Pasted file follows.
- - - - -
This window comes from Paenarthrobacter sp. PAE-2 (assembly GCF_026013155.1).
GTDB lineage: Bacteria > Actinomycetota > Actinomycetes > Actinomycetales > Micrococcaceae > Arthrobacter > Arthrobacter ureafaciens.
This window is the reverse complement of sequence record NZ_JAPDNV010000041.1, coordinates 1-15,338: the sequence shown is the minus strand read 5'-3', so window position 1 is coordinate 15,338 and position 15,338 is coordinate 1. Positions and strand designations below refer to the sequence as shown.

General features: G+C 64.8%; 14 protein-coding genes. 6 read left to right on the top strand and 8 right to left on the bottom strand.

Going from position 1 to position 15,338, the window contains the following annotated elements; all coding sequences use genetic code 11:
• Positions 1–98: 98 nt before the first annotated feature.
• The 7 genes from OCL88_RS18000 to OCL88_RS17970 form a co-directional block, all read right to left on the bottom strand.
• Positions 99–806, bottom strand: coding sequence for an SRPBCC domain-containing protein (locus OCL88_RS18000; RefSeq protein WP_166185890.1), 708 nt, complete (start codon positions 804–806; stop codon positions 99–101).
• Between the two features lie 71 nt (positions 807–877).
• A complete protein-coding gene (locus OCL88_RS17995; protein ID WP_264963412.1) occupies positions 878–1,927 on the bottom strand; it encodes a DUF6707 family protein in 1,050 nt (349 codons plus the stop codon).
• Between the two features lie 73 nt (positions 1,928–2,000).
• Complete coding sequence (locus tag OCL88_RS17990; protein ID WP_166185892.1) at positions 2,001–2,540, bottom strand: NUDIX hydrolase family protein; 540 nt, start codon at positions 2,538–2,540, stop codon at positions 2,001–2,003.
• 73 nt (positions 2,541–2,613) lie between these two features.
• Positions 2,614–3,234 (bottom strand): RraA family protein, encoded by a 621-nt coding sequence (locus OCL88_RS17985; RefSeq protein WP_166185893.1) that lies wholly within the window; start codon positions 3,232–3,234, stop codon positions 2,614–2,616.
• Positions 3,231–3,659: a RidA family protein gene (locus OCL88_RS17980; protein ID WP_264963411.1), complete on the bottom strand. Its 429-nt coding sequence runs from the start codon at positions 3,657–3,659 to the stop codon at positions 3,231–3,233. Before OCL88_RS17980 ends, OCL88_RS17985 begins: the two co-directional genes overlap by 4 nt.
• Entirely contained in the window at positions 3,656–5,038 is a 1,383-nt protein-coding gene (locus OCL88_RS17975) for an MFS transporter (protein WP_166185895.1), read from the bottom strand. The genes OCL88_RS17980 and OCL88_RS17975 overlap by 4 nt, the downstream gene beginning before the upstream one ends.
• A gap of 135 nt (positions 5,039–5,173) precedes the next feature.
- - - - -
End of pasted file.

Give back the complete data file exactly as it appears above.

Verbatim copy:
This window comes from Paenarthrobacter sp. PAE-2 (assembly GCF_026013155.1).
GTDB lineage: Bacteria > Actinomycetota > Actinomycetes > Actinomycetales > Micrococcaceae > Arthrobacter > Arthrobacter ureafaciens.
This window is the reverse complement of sequence record NZ_JAPDNV010000041.1, coordinates 1-15,338: the sequence shown is the minus strand read 5'-3', so window position 1 is coordinate 15,338 and position 15,338 is coordinate 1. Positions and strand designations below refer to the sequence as shown.

General features: G+C 64.8%; 14 protein-coding genes. 6 read left to right on the top strand and 8 right to left on the bottom strand.

Going from position 1 to position 15,338, the window contains the following annotated elements; all coding sequences use genetic code 11:
• Positions 1–98: 98 nt before the first annotated feature.
• The 7 genes from OCL88_RS18000 to OCL88_RS17970 form a co-directional block, all read right to left on the bottom strand.
• Positions 99–806, bottom strand: coding sequence for an SRPBCC domain-containing protein (locus OCL88_RS18000; RefSeq protein WP_166185890.1), 708 nt, complete (start codon positions 804–806; stop codon positions 99–101).
• Between the two features lie 71 nt (positions 807–877).
• A complete protein-coding gene (locus OCL88_RS17995; protein ID WP_264963412.1) occupies positions 878–1,927 on the bottom strand; it encodes a DUF6707 family protein in 1,050 nt (349 codons plus the stop codon).
• Between the two features lie 73 nt (positions 1,928–2,000).
• Complete coding sequence (locus tag OCL88_RS17990; protein ID WP_166185892.1) at positions 2,001–2,540, bottom strand: NUDIX hydrolase family protein; 540 nt, start codon at positions 2,538–2,540, stop codon at positions 2,001–2,003.
• 73 nt (positions 2,541–2,613) lie between these two features.
• Positions 2,614–3,234 (bottom strand): RraA family protein, encoded by a 621-nt coding sequence (locus OCL88_RS17985; RefSeq protein WP_166185893.1) that lies wholly within the window; start codon positions 3,232–3,234, stop codon positions 2,614–2,616.
• Positions 3,231–3,659: a RidA family protein gene (locus OCL88_RS17980; protein ID WP_264963411.1), complete on the bottom strand. Its 429-nt coding sequence runs from the start codon at positions 3,657–3,659 to the stop codon at positions 3,231–3,233. Before OCL88_RS17980 ends, OCL88_RS17985 begins: the two co-directional genes overlap by 4 nt.
• Entirely contained in the window at positions 3,656–5,038 is a 1,383-nt protein-coding gene (locus OCL88_RS17975) for an MFS transporter (protein WP_166185895.1), read from the bottom strand. The genes OCL88_RS17980 and OCL88_RS17975 overlap by 4 nt, the downstream gene beginning before the upstream one ends.
• A gap of 135 nt (positions 5,039–5,173) precedes the next feature.